Safer dental procedures with new biosafety air curtain device

Researchers at the National Dental Research Institute Singapore (NDRIS) have developed a novel device that aims to limit the spread of aerosols generated during dental procedures, thereby lowering the risk of COVID-19 crosscontamination in the dental setting. Known as Aeroshield, the innovation utilizes air curtain technology to create an air barrier, segregating aerosols generated at the patient’s mouth from the dentist.,

Safer dental procedures with new biosafety air curtain device
Aeroshield developed by the National Dental Research Institute Singapore. Credit: National Dental Research Institute Singapore

Researchers at the National Dental Research Institute Singapore (NDRIS) have developed a novel device that aims to limit the spread of aerosols generated during dental procedures, thereby lowering the risk of COVID-19 crosscontamination in the dental setting. Known as Aeroshield, the innovation utilizes air curtain technology to create an air barrier, segregating aerosols generated at the patient’s mouth from the dentist.

Developed for the safety of dental practitioners

The Aeroshield was developed with the safety of dental practitioners in mind. Working within to patients’ mouths and carrying out many aerosol-generating procedures, dentists and their assistants are usually at very high risk of infection from the SARS-CoV-2 virus–which causes COVID-19–via cross-contamination.

Contaminated aerosols can travel one meter horizontally and half a meter vertically. According to a 2020 survey conducted among 669 dentists from 30 countries, 87 percent of respondents were afraid of getting infected by the SARS-CoV-2 virus from , 66 percent wanted to close dental practices, and 92 percent feared carrying the infection back to their families.

“During the Circuit Breaker period in Singapore in 2020, patient attendances fell by 35 to 60 percent, as dentists could only see to emergency cases. Even with the gradual resumption of dental services after the Circuit Breaker, many patients delayed their dental visits for fear of COVID-19 risks,” shared Clinical Associate Professor Goh Bee Tin, Principal Investigator of the Aeroshield project and Director, NDRIS. “As the Aeroshield significantly cuts down the amount of aerosol contamination, even for other diseases which spread via droplets, patients can access dental care with more assurance, and dentists have better chances of financial sustainability,” she said.

Benefits of using Aeroshield

Repurposing the idea of an air curtain, the Aeroshield is practical and easy to set up and operate. It adopts a plug-and-play system so that dentists can simply attach it to the dental chair and air compressor outlet. It boasts a sleek and functional design, without the need for any modifications to existing dental room equipment, and does not require any moving internal components nor consumables.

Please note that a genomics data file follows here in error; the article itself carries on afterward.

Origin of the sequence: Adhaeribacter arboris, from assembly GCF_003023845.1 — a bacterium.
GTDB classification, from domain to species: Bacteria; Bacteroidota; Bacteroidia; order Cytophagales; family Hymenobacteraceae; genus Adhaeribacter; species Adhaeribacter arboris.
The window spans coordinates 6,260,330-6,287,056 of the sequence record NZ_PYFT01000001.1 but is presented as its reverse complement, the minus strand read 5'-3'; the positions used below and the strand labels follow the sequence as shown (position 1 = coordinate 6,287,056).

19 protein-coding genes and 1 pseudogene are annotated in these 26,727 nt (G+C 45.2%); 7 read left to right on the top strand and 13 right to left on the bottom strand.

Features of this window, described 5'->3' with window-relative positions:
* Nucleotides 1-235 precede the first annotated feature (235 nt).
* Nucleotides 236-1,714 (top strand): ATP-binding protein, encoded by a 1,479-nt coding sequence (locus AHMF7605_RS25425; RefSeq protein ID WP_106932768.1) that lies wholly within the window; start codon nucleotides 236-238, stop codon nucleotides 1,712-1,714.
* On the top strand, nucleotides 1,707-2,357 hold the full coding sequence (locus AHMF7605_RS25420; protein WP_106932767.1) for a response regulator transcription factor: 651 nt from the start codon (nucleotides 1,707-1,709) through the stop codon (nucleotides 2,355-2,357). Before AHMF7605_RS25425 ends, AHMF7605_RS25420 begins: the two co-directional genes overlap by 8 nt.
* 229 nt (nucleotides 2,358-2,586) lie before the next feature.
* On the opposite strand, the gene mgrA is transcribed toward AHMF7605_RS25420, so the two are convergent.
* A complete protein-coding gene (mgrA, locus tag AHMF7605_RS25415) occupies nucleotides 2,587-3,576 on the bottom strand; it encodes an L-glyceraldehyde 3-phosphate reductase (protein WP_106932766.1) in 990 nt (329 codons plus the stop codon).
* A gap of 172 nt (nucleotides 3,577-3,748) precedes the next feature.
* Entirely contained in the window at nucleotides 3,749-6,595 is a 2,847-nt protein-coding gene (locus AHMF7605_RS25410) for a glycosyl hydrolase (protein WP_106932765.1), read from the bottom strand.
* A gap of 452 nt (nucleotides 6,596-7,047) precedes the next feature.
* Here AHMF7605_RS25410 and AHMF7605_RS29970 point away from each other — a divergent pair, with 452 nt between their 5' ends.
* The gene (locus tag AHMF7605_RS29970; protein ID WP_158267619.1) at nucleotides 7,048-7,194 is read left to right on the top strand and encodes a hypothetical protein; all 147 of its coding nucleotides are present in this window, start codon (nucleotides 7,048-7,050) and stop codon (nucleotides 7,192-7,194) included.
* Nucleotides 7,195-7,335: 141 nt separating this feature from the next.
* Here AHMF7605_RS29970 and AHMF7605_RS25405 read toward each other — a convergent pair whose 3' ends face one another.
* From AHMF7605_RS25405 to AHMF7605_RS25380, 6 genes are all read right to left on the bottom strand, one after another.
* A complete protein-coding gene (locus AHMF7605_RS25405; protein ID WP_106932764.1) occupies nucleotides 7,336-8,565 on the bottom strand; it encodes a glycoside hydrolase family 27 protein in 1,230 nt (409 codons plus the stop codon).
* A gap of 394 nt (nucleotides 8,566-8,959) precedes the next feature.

Air curtains are directed as air jets used as a barrier to prevent contamination between adjacent environments without using a physical structure. This ensures no disruption to the existing clinical workflow and users will not experience any discomfort despite working with the additional barrier. The aerosols generated are then redirected by the air curtain and removed by a high volume evacuator, which is currently already used in routine dental practice. A simple wipe-down is adequate to disinfect the dental room, as per existing infection prevention and control practices.

Apart from dentistry, the Aeroshield also has potential to be adapted for use by other medical practitioners who are at high risk of aerosol exposure, such as those in ophthalmology, otolaryngology and anaesthesiology.

Efficacy of the Aeroshield

In an efficacy evaluation test, it was found that the most contaminated areas of dental practitioners tend to be at the chest and lower right arm, and even the inner surface of the dental assistant’s face shield. With the Aeroshield in place, results showed that contamination in these same regions was reduced by up to five times. In particular, using the Aeroshield reduced contamination on the top inner surface of the ‘s face shield by about three times, and up to five times on the top and bottom inner and outer surfaces of the dental assistant’s face shield.

“We are very excited about the Aeroshield and our next steps would be to further improve on its shape and efficacy. We are also looking to partner with industry players to co-develop and commercialize this technology so that dentists all around the world can benefit from a safer working environment,” said Professor Goh.


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Provided by
National Dental Research Institute Singapore

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